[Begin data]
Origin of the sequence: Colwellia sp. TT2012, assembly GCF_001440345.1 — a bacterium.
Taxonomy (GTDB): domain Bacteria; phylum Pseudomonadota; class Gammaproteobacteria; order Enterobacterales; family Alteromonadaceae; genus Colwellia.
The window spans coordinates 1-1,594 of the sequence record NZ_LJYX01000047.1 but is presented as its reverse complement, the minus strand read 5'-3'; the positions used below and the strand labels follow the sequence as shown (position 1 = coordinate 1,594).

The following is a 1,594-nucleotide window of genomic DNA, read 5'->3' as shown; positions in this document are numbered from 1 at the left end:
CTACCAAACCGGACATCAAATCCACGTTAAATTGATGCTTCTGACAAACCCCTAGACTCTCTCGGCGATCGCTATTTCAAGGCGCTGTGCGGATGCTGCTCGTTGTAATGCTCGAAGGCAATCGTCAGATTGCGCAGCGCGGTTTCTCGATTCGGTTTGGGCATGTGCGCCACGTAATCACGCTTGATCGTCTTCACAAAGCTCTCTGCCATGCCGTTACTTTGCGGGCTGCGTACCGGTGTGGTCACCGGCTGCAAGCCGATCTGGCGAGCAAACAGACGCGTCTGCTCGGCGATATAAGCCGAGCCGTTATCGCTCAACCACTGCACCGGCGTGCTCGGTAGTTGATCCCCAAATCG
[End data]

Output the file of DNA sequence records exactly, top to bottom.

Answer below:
Origin of the sequence: Colwellia sp. TT2012, assembly GCF_001440345.1 — a bacterium.
Taxonomy (GTDB): domain Bacteria; phylum Pseudomonadota; class Gammaproteobacteria; order Enterobacterales; family Alteromonadaceae; genus Colwellia.
The window spans coordinates 1-1,594 of the sequence record NZ_LJYX01000047.1 but is presented as its reverse complement, the minus strand read 5'-3'; the positions used below and the strand labels follow the sequence as shown (position 1 = coordinate 1,594).

The following is a 1,594-nucleotide window of genomic DNA, read 5'->3' as shown; positions in this document are numbered from 1 at the left end:
CTACCAAACCGGACATCAAATCCACGTTAAATTGATGCTTCTGACAAACCCCTAGACTCTCTCGGCGATCGCTATTTCAAGGCGCTGTGCGGATGCTGCTCGTTGTAATGCTCGAAGGCAATCGTCAGATTGCGCAGCGCGGTTTCTCGATTCGGTTTGGGCATGTGCGCCACGTAATCACGCTTGATCGTCTTCACAAAGCTCTCTGCCATGCCGTTACTTTGCGGGCTGCGTACCGGTGTGGTCACCGGCTGCAAGCCGATCTGGCGAGCAAACAGACGCGTCTGCTCGGCGATATAAGCCGAGCCGTTATCGCTCAACCACTGCACCGGCGTGCTCGGTAGTTGATCCCCAAATCG